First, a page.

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Kavalan Tasting

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Kavalan, the hidden object of desire. Actually, the distillery of the former Formosa Island, now Taiwan, hasn’t been hiding since it was founded in 2006. In fact, its annual production amounts to 9 million litres (are Taiwanese so thirsty?) and 900,000 people visit it every year, more than all the distillery visitors throughout Scotland. Dealing with such a revolution in History and Geography, it seemed bad not to refresh our opinion about Kavalan, which is now winning prizes at international competitions, and we took advantage of the wonderful opportunity offered by WhiskyClub Italia and the importer Velier, who organized a tasting in the very elegant setting of the Baxter Bar, literally a stone’s throw from the Duomo. Two ambassadors of the distillery were also present, with the very nice Emma Lin, by now a veteran of Italian whisky festivals.

Kavalan Single Malt (2018, Nas, OB, 40%)

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The distillery’s declared NAS entry level is composed of 8 different types of barrels, both sherry and bourbon and both first and second fill. The nose starts immediately without too much shyness on notes of banana, burnt sugar, sweet nuts like almonds. In the mouth it has a lot of vanilla and still something tropical. The finish is short, with a slight sensation of rhubarb and barley candy. It is simple but not flat. Carefree, pleasant, even if it cannot be called a monster of depth. Surely the angel share of 10-12% per year helps speed up and gives personality to a whisky which is barely 5 years old. 83/100

Kavalan ex bourbon oak (2018, Nas, OB, 46%)

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This is a another whisky without declared age, diluted to 46%, which was aged exclusively in first fill ex bourbon barrels (not a surprise…) from Buffalo Trace and Heaven Hill Distillery. Surprising is indeed the nose, fine and rather elegant. It then shows a great note of American grapes and strawberries. In the mouth it has a nice body, it’s creamy (vanilla and pannacotta) and tropical. There is also a light white pepper. In general it is beautifully fruity and reminds a bit of certain Arran. In the long run maybe it’s a little too bourbony and blindly you could even fall into deception, but it is definitely a dram that deserves a taste (even two or three): 84/100, our sharp judgment.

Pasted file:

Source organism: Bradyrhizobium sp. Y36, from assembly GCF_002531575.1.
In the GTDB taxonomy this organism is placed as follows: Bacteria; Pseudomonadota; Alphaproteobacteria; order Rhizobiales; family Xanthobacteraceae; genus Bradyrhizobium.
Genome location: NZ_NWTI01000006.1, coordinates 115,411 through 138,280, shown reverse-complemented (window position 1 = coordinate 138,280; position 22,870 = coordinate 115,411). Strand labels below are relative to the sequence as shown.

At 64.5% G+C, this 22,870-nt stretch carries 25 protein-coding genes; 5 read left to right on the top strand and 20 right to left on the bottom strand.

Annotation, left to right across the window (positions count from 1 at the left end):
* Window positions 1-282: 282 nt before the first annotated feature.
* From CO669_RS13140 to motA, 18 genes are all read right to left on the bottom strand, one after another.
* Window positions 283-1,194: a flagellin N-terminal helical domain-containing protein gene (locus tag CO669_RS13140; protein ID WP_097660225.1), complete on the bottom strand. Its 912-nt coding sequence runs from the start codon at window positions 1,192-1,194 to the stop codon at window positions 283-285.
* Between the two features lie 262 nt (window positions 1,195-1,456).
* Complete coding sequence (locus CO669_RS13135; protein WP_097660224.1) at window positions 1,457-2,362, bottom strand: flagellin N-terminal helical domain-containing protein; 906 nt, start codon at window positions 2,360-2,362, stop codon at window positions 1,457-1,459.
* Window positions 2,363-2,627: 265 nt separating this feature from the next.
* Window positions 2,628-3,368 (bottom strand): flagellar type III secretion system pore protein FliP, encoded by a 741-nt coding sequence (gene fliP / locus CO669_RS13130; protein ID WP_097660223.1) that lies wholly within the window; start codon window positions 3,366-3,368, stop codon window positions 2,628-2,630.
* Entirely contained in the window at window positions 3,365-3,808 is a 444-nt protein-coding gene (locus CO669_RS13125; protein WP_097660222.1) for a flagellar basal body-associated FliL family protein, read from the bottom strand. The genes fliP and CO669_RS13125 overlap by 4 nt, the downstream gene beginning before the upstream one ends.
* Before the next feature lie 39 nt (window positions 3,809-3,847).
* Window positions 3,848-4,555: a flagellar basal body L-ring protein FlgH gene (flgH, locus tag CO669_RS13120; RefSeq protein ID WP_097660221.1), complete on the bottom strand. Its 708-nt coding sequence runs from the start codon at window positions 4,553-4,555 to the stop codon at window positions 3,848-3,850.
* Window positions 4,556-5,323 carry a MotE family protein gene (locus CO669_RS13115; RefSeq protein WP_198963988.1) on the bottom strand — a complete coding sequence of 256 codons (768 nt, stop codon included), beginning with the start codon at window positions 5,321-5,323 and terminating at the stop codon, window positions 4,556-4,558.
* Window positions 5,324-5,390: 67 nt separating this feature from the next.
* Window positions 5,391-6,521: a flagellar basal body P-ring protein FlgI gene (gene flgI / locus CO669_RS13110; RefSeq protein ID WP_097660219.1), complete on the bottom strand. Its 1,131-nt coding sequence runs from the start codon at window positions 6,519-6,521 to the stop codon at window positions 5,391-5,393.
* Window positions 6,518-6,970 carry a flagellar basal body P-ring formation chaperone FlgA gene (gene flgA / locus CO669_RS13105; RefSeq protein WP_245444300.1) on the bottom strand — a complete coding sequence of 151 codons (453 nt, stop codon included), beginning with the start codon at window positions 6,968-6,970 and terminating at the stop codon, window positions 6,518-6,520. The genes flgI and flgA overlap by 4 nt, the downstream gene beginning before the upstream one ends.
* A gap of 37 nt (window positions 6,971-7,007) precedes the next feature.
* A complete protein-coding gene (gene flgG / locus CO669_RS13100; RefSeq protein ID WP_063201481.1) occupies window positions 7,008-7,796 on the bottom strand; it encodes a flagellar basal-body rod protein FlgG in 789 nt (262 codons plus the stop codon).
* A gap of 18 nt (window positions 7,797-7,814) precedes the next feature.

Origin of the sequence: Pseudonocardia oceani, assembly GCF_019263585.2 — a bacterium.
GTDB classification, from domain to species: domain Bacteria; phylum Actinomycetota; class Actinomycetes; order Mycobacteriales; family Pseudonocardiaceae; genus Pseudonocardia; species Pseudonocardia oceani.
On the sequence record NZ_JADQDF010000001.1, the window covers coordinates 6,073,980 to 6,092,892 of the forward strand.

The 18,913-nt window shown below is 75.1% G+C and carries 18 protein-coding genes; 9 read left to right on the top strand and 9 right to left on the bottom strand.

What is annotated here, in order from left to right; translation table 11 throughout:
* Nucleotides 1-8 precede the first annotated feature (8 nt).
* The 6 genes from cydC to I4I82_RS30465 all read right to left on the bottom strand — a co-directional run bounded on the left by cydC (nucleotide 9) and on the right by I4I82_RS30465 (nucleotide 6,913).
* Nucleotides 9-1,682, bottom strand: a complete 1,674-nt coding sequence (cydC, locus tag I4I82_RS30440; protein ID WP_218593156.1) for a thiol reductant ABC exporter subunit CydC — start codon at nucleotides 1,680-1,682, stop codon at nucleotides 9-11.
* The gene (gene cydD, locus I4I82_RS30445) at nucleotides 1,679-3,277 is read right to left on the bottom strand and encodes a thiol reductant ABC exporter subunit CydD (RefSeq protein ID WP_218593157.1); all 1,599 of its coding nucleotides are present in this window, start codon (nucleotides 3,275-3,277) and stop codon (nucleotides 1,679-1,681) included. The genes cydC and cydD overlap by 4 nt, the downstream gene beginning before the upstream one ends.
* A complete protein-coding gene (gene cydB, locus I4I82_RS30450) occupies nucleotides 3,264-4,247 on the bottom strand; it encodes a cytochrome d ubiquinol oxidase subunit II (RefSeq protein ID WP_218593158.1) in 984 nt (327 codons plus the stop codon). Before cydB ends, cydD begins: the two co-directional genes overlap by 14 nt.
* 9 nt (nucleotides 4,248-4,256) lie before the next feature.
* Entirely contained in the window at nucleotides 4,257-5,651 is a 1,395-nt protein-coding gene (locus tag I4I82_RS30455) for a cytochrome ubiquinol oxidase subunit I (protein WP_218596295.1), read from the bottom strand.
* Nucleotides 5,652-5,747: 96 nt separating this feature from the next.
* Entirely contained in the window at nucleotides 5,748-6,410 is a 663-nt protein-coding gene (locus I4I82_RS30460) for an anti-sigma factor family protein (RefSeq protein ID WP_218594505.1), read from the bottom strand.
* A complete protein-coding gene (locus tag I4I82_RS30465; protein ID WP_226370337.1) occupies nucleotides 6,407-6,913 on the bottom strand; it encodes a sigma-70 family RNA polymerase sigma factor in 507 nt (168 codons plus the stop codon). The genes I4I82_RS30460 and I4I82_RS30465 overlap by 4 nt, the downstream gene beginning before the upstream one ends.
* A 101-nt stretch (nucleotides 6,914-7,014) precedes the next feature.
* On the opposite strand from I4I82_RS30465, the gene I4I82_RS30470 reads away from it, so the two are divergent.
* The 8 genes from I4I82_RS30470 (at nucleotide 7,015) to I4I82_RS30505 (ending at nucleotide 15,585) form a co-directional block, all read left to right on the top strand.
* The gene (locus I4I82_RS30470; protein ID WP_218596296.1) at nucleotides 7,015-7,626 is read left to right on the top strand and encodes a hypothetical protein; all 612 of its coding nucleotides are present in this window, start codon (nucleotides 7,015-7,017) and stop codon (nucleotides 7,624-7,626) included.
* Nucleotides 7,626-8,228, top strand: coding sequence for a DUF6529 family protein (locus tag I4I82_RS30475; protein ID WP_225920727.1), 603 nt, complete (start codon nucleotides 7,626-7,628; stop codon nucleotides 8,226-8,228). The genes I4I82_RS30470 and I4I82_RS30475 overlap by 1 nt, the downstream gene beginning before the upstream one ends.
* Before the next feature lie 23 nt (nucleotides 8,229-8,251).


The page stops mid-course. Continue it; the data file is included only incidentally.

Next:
Kavalan Solist Vinho Barrique (2012/2016, OB, 56,3%)

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Let’s come to the highlights, which are the single casks of the Solist series. The cask W1207227039A had the incomparable honor of being filled with Kavalan distillate after having contained a wine not better specified from a not better specified country between France, USA (California) and South Africa. Four years of aging may be enough in Taiwan and then – voilà! – here are 238 bottles at cask strength. We are told that the barrels are widely recharred and (it will be the suggestion?) actually the whisky on the nose is compact, dark, deep, with really powerful “toasted” notes. The alcohol is barely detectable and instead you can smell infinite baskets of cherries. Lots of black pepper and licorice. In the mouth is dry, winey, very spicy. It is an extreme whisky and obviously with such a strong wood impact the raw material stays in the background. Anyway, there are those who love this kind of single malt: we had already appreciated a Solist in sherry, so we reward it for the rather unique drink experience: 87/100. Let’s say a word about the price: not peanuts, considering that it costs about 230 euros.

Kavalan Solist Sherry 70° anniversario Velier (2010/2016, OB, 58,6%)

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This single cask (518 bottles, about 180 euros) is part of the bottlings celebrating the 70 years of activity of Velier, the historic Genoese importer. Perhaps also because of its very particular style (yes, it is even more extreme than the Vinho above!), this barrel has prevailed among those proposed by the distillery to celebrate the anniversary. We can’t say it’s hugely bold, because it’s even more bold!!!! It has clear balsamic hints and a note of black fruit. Blackberry vinegar, could be a good synthesis. Cherry juice, bitter cocoa and coffee in the mouth, as well as a strange vegetal sensation (like celery), which is probably given by the tannin. In fact, it’s very astringent, it tends to bitterness when the black fruit is still rumbling violently. Crazy in its intemperance. These violent delights have violent ends: 89/100.

Recommended soundtrack: Life of Pi – Molitor Patel Swimming Pools (yes, director Ang Lee is Taiwanese).

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